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KEY TERMS AND DEFINITIONS American Higher Education System: A loosely coupled network of postsecondary institutions in the United States including public, private non-profit and for-profit institutions offering degrees and certificates beyond high school (Trow, 1988). Career Patterns: Parameters combined in different ways reflecting the unique patterns of a career (Sullivan & Mainiero, 2008). Glass Ceiling: A metaphor for the intangible systemic barriers preventing women from obtaining senior-level positions (ACE, 2017). Higher the Few: A phrase used to describe the disconnect between educational attainment and holding a senior level academic or administrative position for women (ACE, 2017). Institutional Culture: Institutional policies, practices, beliefs and traditions affecting the careers and lives of faculty, staff, administration and students (Bingham & Nix, 2010). Leadership Development: Assisting incumbent and emerging leaders with opportunities and resources to acquire the capabilities and competencies to lead institutions today and in the future (Madsen, 2012).

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Leadership Theory: The study of the ways in which an individual influences, encourages and motivates others to action. Women were not represented in early leadership theories due to their relative absence in management positions (Jogulu & Wood, 2006). Mentoring: The process by which one professional is paired with one or more seasoned professionals either through a formal program or informally through a network, as a way to provide guidance and share knowledge (Darwin & Palmer, 2009). Succession Planning: Finding the right person for the right job at the right time (Rothwell, 2005).

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Chapter 13

The Adult Learner in Higher Education:

A Critical Review of Theories and Applications Sumitra Balakrishnan https://orcid.org/0000-0002-5593-2468 Xavier Institute of Management, Bhubaneswar (XIMB), Xavier University Bhubaneswar, India

ABSTRACT Researchers and practitioners have come to understand adult learners as unique and diferent from child learners, and have developed diferent theoretical approaches, methodologies, and strategies attuned to their educational needs and life circumstances. This chapter examines the factors that impact the efectiveness of adult learning programs and classroom environments by using perspectives of education theorists. The needs of the adult learner, advantages of teaching adults, and principles that can be followed are explored with the help of Knowles’ andragogy model. The importance of the classroom’s eco-behavioral features—their physical and emotional environments—along with other factors that effectively facilitate the process of adult education are discussed. In this context, an adaptation of Astin’s I-E-O’s model is proposed to deepen the understanding of adult learning programs.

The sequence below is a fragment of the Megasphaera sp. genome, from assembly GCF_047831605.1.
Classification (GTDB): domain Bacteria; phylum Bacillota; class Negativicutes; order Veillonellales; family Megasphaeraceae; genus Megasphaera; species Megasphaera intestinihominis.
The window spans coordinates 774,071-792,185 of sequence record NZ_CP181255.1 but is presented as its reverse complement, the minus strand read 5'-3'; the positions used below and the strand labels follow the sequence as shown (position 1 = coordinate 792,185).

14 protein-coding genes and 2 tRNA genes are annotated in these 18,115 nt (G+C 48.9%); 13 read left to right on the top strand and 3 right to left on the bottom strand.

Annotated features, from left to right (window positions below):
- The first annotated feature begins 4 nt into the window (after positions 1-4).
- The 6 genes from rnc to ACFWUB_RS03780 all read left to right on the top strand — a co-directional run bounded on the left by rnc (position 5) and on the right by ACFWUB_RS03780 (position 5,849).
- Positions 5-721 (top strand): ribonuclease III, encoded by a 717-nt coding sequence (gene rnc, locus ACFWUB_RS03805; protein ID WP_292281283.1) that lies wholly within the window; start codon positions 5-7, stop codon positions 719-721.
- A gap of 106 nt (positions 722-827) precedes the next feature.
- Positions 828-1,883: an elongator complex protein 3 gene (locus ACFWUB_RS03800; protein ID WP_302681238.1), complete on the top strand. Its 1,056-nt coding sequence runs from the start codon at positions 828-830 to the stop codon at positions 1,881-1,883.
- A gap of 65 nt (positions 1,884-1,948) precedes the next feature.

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INTRODUCTION Evolving theories and approaches to the teaching and learning of adults are central to the increasingly diverse 21st century university. Researchers and practitioners have come to understand adult learners as unique and different from child learners, and therefore design programs attuned to their needs. In order to make the learning experience meaningful for goal-oriented adult students, educators have expanded and diversified their teaching approaches. This chapter reviews pertinent literature related to the evolution of adult education learning theories, and identifies the taxonomy of an adult learner in terms of learning style and specific needs. A review DOI: 10.4018/978-1-7998-2783-2.ch013

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 The Adult Learner in Higher Education

of the research literature on adult learning theory is followed by a special focus on the I-E-O model by Alexander Astin (1991) to explain the relationship among major factors in a learning program, and determine their contributions towards effectiveness of adult learning programs. An expansion of the I-E-O model is offered as a conceptual application to adult education.

BACKGROUND Researchers have defined adult learners in overlapping but somewhat different ways. Merriam (2008) describes adult learners as those whose age, social roles, and self-perception define them as adults. Other scholars employ a demographic description which includes chronological age and additional factors such as part-time attendance, full-time work while enrolled, financial independence, and single parenthood (Bourke, 2014; Strange & Banning, 2001). Similarly, (MacDonald, 2018) indicates that specific criteria for an adult learner include: being at least 25 years old; waiting at least one year after high school before entering college; having a GED (General Education Diploma) instead of a high school diploma; being a first‐generation student (FGS), or have re-entered a college program. Adult learning theory arose from many theories by foundational scholars in related fields such as psychology and sociology, including Piaget, Maslow, Rogers, Bandura, Durkheim, Kolb, Tinto, and Bean and Metzner. Theories of behaviorism, cognitivism, humanism, constructivism, and connectivism illuminate different learner types and their disposition towards the process of education. The main ideas, approaches, and contributions of these theories have been summarized in the figure below (Table 1). The denotation of the theory or approach is indicated as per the theorists in their major works; the application is derived from the critical analysis of theories, scholarly examinations of relevance of theories, and meta-analyses of social theories of various scholars.